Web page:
Nesti Vako might be more than 70 years old, but he certainly doesn’t look it.
Dapper and ramrod-straight, with a good head of white hair – he could have been a retired head teacher or postmaster.
In fact Nesti Vako was possibly the most important engineer under Albania’s former communist dictator, Enver Hoxha. Some of his colleagues built the 750,000 or so bunkers ordered by the paranoid Hoxha.
Mr Vako was for 25 years the head of surveillance for the Sigurimi secret police, so he was very important indeed.
To many Albanians under Hoxha, the Sigurimi meant torture, execution, arbitrary imprisonment. And they knew where its agents were based – the House of Leaves, where I met Mr Vako.
Like him, the Sigurimi’s old headquarters in Tirana looked nothing like what I had imagined. It’s a solid red-brick house with copper drainpipes and limestone window frames. It could have been a bishop’s residence. It got its name from the ivy leaves that used to cover the front.
Nesti Vako gave me a tour of the now deserted house, soon to become a museum. Some exhibits are already there: German-built recording machines, bugs in spectacle cases, broom handles and suitcases with hidden cameras.
The only things missing were the exploding cigars and a James Bond Aston Martin with pop-up machine guns.
I couldn’t help liking Mr Vako despite his creepy CV. He struck me as sincere as he talked about his role protecting people from “insurgents” and “terrorists”.
He bridled indignantly when I suggested that maybe it was the Sigurimi that people needed protecting from.
“The prosecutor general had to sign an order for the surveillance to take place; there was a time limit on how long you could spy on someone. There was nothing illegal,” he said.
But he added that the communists made “a lot of mistakes”.
“For example there was this crazy system of farm collectivisation, when people had their pigs and sheep taken away,” he said. “But this was not Enver Hoxha; this was just some official attempting to advance his career.”
Another ex-secret policeman, Adrian Pepaj, said: “We stopped saboteurs from blowing things up and lives being lost.”
Under Hoxha the country suffered four decades of virtual isolation and it’s still not visited by many outsiders.
1941 – Nazi Germany invades Yugoslavia and Yugoslav communists help Hoxha found Albanian Communist Party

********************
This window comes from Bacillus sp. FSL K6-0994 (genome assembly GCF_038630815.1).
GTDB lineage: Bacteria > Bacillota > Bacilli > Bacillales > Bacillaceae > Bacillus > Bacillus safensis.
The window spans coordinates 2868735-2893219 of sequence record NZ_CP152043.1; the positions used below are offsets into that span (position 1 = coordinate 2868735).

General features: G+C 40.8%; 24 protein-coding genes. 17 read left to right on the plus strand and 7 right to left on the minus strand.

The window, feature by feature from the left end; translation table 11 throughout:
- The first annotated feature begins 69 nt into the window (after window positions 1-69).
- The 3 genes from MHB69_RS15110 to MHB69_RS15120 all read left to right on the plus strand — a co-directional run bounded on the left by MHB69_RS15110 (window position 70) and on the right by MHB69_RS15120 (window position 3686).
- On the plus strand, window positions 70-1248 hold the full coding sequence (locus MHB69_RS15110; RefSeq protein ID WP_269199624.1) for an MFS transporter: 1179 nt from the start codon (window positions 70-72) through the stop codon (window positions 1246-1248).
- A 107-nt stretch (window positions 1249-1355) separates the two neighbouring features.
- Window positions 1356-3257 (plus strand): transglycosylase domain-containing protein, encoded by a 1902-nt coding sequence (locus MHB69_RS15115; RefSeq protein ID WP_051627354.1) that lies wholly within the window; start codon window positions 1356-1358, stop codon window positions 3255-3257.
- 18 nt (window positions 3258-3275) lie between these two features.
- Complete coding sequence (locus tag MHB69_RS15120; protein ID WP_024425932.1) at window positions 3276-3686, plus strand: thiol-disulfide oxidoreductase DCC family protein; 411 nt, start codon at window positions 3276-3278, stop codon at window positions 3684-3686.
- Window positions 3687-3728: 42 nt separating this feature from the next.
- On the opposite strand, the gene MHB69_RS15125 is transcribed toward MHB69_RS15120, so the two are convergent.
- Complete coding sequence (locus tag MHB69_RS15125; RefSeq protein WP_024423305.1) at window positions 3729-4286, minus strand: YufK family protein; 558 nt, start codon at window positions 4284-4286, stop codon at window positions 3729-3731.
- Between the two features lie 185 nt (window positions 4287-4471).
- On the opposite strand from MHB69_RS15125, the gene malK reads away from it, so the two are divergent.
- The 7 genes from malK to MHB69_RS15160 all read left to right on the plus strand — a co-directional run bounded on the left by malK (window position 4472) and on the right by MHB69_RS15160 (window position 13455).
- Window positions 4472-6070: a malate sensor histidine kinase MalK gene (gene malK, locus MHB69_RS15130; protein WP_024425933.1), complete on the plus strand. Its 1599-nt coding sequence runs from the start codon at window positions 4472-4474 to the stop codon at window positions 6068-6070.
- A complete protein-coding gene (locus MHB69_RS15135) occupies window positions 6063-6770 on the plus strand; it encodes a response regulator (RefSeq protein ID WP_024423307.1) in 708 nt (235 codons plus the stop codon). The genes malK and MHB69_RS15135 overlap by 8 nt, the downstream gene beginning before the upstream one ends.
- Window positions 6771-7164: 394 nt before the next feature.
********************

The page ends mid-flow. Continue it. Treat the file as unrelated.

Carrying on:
1944 – Hoxha seizes power after communist guerrilla war against Italian and then German occupation forces
1945 – Thousands of “war criminals” prosecuted and over decades Hoxha jails or executes thousands of others
1948 – Albania cuts ties with Yugoslavia, gets economic aid from Stalin’s Soviet Union and joins Warsaw Pact in 1955
1961 – Hoxha switches allegiance to communist China after Stalin’s death
1978 – Hoxha cuts ties with China because of reforms there after death of Mao Zedong
1985 – Hoxha dies, replaced by Ramiz Alia
1989 – Communism collapses in Eastern Europe and in 1990 Albanians form independent political parties
The dictator now suffers the dead tyrant’s ultimate humiliation, becoming a tourist attraction. Like the House of Leaves, his dilapidated old house in the centre of Tirana is to become a museum. You can already visit Hoxha’s personal nuclear bunker on the outskirts, a vast underground cavern.
The German ambassador to Albania, Hellmut Hoffmann, called those initiatives a good start. Germany is helping to fund the communist-era relics.
But he regretted that “none of the original sites where the terror really took place has been turned into a commemorative site”.
“Probably the most notorious forced labour camp, called Spac, about two hours drive from Tirana, is rotting away,” he complained.
“They have basically demolished the characteristics of a labour camp and there are no plaques – nothing at all.”
Former victims “would like much more to happen here in terms of commemorating the past”, he said.
Genc Bejleri from the Albanian Ministry of Culture, overseeing work at the House of Leaves, said “there were people who had an easy life under Hoxha but there were many more who really suffered”.
If a father did something considered bad and was considered an enemy, then his sons and daughters would also suffer for the rest of their lives, he explained. “They would be persecuted; they would not be allowed to go to university, and that sort of thing.”
Since the dark days of the dictatorship Albania has certainly taken enormous strides. Five years ago, it quietly joined Nato and is a candidate for EU membership.
The EU has built new prisons and roads here, literally paving the way for eventual membership.
But corruption in politics and the judiciary remains a legacy of the past. And as Albania strives to meet EU standards thousands of its people have already left, believing they will be better off elsewhere in Europe.